But for any of that to have value, for the books, that were genuinely filled with the right kind of advice that could change a person’s life, to have any value whatsoever, I had to act. I had to start.

The First Few Days Were Hard, But Not the Hardest.

I could wax poetic on the struggles of writing, but it probably wouldn’t be anything you haven’t heard or felt yourself.

It’s a hard task, but one that only time and effort make easier. The art of writing is one you can learn – you can read books, do classes, analyse what you write and improve. You can write a great deal over a lifetime and throughout, if you care, you’ll see improvement.

But the work of writing is hard, and one I’m starting to realise it can only be learnt through effort. Getting up everyday, writing for a couple of hours, sometimes producing garbage and being as ok with it as you would be should you have written beautiful and perfect prose.

Stephen King, at work
It only took a few days to overcome the struggle of getting up to write. Even when our son had some minor surgery in the middle of the challenge, I was still able to get articles out. They weren’t published on time, but I kept my promise of publishing two a day to make up for the one lost.

It was the last stretch that was the hardest.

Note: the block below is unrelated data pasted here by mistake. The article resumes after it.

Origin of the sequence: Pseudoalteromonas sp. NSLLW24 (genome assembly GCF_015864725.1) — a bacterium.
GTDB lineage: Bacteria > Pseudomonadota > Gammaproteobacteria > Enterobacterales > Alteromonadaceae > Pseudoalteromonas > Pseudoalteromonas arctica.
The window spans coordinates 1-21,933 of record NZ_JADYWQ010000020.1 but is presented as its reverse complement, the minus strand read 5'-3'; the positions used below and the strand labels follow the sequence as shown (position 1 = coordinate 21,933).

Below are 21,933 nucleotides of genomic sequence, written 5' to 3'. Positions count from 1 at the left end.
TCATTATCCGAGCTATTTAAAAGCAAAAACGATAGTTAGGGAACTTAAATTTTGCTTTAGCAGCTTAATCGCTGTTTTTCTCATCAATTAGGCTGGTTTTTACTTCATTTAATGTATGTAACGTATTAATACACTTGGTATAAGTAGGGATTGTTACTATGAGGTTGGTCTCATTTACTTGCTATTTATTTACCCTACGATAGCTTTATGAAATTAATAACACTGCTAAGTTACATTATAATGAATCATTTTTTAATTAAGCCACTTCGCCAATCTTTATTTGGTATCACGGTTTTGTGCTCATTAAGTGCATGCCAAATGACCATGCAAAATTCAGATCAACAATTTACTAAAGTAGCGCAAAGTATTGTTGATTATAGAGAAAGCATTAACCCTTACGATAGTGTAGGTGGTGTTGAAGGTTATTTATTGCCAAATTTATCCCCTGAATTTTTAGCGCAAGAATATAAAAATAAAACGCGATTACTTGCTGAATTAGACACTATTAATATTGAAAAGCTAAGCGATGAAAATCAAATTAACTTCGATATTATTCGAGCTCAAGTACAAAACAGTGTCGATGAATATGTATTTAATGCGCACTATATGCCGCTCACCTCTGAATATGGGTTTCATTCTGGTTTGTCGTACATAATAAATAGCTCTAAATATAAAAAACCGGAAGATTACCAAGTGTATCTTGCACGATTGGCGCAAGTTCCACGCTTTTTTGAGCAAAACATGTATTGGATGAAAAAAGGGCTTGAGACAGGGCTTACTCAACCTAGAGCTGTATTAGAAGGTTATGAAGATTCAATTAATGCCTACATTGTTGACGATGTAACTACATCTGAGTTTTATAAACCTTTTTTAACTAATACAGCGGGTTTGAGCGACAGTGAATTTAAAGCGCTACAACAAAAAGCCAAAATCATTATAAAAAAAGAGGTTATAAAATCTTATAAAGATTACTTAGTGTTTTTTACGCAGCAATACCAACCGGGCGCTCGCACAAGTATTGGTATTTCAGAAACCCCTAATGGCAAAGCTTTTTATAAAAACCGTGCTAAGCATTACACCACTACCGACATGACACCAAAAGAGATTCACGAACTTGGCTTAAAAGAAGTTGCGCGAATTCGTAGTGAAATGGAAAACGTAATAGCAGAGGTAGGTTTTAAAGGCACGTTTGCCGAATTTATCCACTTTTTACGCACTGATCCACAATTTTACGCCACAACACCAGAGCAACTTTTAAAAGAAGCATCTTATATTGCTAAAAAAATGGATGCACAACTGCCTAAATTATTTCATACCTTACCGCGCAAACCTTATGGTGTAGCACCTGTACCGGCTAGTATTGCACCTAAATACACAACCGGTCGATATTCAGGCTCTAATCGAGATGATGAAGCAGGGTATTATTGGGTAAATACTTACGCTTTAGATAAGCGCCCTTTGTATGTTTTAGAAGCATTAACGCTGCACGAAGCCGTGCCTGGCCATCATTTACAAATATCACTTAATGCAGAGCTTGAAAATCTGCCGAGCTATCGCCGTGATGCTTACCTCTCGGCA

I found myself drunk on excuses to not get out of bed. I would wake, my wearable alarm buzzing my wrist. But I would lie there. No stress, no worry.

In my morning haze I thought I would be fine, because I knew I could write an article in twenty or thirty minutes. They weren’t good, but they were good enough, and good enough is good enough.

I fell for the trap of thinking that as long as I wasn’t getting worse, I could get away with pumping an article out as quickly as I could.

Instead of taking what time I could have had to edit and refine my articles, I was using them to test how warm the bed was.

This is a foolishness I’m still paying for.

Was It Worth It?

Without a doubt yes. I’m willing to bet it’ll be one of the best things I’ve done for myself this year.

From a mere 30 days of writing, the benefits have been plentiful. Some might be with me for years to come.

I’m yet to achieve what imagination had suggested might come of this effort – a flawless ability to write an essay a day.

But I’ve made some good friends. Allies.

Allies is the word. A friend tells you the work you’re doing is good, an ally tells you it’s good but it’s not enough, that you have within you an ability to produce something bigger.

An ally tells you that it’s great that you finished a project, and tells you when it’s good, but they remind you that there’s another hour of writing time left for today so you better start the next project.

And my allies for this project, Paul and Les, played their roles brilliantly. Thank you, boys.

Christopher Hitchens, at work.
What’s been surprising is how I make decisions relating to my profession and craft.